**Open Access**-
**Total Downloads**: 8 -
**Authors :**Prathibha.J.S, M.Kanthimathi -
**Paper ID :**IJERTCONV2IS12013 -
**Volume & Issue :**NCACCT – 2014 (Volume 2 – Issue 12) -
**Published (First Online):**30-07-2018 -
**ISSN (Online) :**2278-0181 -
**Publisher Name :**IJERT -
**License:**This work is licensed under a Creative Commons Attribution 4.0 International License

#### Achievable Rate Maximization in the Decode and Forward MIMO Multi Relay Communication

Prathibha.J.S, ME Communication Systems and M.Kanthimathi, Assistant Professor, Department of ECE, Sri Sai Ram Engineering College, Chennai

E-mail: jsprathi28@gmail.com, kanthimathi.ece@sairam.edu.in.

AbstractPartial information relaying is implemented in a decode and forward based MIMO relay system using the available CSI at the relay. For the broadcast of information between a source and destination with a relay, two transmission phases are considered. During the 1st transmission phase both the forwarding and the non- forwarding streams are broadcasted from the sender to both the relay and the destination and in the 2nd transmission phase the relay forwards only the forwarding streams to the destination. Achievable rate of the system is determined by using the available CSI at the relay. For an indoor wireless communication system with constant distance between the source and the relay the achievable rate in the MIMO relay system is determined.

KeywordsMultiple Input Multiple Output (MIMO), Channel Side Information (CSI), Decode and forward MIMO relay

INTRODUCTION

Relay communication focuses on either reliable communication or coverage extension with low cost and low transmit power. Relays are used to increase data rate. Due to the capacity enhancements in the MIMO communication it has been used extensively in relay communication to achieve high data rate.Several bounds on achievable rate have been derived for MIMO relay communication.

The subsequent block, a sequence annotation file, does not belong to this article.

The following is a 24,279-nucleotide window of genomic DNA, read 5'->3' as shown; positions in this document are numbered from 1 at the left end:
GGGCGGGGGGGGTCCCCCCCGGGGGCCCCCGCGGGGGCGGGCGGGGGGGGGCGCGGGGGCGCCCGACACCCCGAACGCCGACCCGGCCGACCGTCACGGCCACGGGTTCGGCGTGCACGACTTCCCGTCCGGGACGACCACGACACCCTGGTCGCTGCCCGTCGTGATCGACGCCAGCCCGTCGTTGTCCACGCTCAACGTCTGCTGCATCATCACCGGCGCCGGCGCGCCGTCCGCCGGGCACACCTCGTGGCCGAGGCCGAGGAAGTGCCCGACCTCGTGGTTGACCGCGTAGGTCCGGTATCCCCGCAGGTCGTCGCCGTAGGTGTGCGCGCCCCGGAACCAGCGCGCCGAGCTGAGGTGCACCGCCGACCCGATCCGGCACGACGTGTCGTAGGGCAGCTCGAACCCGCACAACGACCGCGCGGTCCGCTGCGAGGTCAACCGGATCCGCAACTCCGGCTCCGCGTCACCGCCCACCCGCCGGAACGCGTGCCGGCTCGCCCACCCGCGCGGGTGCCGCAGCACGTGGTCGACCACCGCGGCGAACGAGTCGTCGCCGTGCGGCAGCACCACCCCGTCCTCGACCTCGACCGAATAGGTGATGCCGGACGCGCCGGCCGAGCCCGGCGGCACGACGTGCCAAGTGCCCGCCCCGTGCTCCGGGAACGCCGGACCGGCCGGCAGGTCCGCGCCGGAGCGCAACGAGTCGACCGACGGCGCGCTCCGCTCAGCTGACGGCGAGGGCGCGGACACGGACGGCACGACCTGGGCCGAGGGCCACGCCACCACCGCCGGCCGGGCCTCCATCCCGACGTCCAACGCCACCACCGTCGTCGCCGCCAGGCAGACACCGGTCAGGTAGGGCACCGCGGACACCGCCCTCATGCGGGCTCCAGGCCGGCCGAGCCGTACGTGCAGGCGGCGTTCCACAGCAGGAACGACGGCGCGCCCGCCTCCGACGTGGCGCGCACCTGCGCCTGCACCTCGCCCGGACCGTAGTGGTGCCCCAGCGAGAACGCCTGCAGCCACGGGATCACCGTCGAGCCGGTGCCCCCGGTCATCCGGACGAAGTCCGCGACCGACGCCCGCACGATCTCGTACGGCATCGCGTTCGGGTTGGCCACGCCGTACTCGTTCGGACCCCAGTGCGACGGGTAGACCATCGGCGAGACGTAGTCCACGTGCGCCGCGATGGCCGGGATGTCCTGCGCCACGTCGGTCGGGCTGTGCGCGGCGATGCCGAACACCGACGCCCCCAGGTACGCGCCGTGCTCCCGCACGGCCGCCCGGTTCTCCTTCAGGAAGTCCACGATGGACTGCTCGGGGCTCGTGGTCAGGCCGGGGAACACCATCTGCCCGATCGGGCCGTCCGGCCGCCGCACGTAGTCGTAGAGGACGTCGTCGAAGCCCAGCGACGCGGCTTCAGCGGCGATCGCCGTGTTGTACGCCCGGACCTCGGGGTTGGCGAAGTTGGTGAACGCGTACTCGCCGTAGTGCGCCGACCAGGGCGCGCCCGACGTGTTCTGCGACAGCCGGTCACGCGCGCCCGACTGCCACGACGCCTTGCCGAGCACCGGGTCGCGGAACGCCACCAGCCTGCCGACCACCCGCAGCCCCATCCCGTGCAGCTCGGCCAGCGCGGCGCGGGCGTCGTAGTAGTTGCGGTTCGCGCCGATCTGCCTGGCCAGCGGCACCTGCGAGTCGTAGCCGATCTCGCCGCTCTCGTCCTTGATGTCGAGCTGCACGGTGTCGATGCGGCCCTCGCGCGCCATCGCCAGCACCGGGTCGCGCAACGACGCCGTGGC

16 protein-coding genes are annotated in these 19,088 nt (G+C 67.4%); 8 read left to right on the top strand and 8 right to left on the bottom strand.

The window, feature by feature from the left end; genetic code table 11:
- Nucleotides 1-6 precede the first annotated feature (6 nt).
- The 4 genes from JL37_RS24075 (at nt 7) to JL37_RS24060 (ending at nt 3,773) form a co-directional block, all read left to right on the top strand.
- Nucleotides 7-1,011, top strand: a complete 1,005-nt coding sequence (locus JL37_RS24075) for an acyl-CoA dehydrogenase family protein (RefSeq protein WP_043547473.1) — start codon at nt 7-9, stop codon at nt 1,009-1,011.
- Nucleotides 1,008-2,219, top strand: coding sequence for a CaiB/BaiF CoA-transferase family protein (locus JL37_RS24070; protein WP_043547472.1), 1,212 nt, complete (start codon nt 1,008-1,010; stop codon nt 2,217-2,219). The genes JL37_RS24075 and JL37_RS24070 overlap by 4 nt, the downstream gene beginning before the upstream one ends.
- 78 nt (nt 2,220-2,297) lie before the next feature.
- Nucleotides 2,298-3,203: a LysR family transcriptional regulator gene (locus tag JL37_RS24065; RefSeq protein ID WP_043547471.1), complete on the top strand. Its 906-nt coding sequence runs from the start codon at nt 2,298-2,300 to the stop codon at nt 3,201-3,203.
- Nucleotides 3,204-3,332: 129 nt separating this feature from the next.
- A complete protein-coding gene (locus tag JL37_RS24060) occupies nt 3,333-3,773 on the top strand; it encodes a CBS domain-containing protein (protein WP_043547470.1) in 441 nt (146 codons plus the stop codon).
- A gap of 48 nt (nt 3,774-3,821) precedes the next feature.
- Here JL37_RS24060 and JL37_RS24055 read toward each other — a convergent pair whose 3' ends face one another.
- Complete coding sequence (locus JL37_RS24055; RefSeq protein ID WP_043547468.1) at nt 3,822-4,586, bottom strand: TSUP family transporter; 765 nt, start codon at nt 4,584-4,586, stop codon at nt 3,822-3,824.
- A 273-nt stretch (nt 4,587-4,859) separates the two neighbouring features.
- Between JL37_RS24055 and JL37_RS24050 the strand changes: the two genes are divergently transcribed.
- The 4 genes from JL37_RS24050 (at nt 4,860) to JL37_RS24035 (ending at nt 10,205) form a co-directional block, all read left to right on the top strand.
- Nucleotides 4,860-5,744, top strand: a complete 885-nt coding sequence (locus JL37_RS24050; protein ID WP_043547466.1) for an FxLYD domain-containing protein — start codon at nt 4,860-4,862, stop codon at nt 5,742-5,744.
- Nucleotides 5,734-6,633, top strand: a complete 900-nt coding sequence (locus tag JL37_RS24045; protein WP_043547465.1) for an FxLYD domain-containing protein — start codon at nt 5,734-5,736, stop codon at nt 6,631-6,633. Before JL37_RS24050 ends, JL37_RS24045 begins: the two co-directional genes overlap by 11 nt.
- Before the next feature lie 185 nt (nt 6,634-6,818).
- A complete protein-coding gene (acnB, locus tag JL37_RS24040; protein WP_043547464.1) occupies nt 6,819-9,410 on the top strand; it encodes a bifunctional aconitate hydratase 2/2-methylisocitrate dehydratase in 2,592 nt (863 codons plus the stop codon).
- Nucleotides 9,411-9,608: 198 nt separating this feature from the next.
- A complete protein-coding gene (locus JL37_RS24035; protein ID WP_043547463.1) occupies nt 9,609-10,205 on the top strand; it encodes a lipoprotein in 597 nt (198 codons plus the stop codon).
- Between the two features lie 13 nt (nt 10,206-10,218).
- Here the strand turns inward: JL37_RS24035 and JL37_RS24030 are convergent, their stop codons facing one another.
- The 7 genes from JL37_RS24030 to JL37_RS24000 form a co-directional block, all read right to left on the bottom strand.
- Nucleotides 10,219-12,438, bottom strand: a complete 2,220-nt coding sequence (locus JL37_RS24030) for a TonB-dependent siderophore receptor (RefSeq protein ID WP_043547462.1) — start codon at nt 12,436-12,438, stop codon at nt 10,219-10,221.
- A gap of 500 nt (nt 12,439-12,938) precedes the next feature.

Relays are classified as full duplex and half duplex relays. Full duplex relays transmit and receive data at the same time in a single frequency band and the isolation between transmission and reception on same antenna is difficult to implement. Hence half duplex relays are used.

RELATED WORKS

SD

Partial information relaying is introduced as a solution to the spectral efficiency loss caused by half duplex relaying in which the relay forward only a part of the decoded information to SYSTEM MODEL The destination[1],[2]. The variable slot length with the superposition coding is used in decode and forward based relay system with single antenna nodes [3]. Partial information relaying for single antenna system is first proposed by taking into account interstream interference and power allocation between basic and superposed data [4].Partial DF relaying protocol with multiple antennas is used, where forwarding information is constructed by stream control. Specifically, a source node broadcasts multiple data streams over multiple antennas in the first phase and a relay node forwards only a subset of the received streams in the second phase. A destination node decodes non-forwarded data streams after subtracting the forwarded data streams from the received data streams in the first phase using successive interference cancellation, a simple linear precoding scheme for partial DF relaying using CSI.Consider a system with multiple transmit receive and relay nodes. All nodes are equipped with multiple antennas, and the numbers of antennas at the source, relay, and destination are assumed as M, K, and N. The system adopts the half-duplex DF relaying protocol, as shown in Fig.1. In the first transmission phase, the source broadcasts L data streams, L = min{M,K,N}, over M transmit antennas. The MIMO channels from the source to the relay and from the source to the destination are denoted by HSRCN(0,2SRI) and HSD CN(0,2 I) where CN(0, 2I) represent the matrix follows an independent complex Gaussian distribution with mean 0 and covariance 2I. The total L data streams are composed of L J non forwarding streams not to be forwarded by the relay and J forwarding stream.

SR

the remaining as H(0).The matrixH- SR [1] is a composite matrix of H(1) and H(2)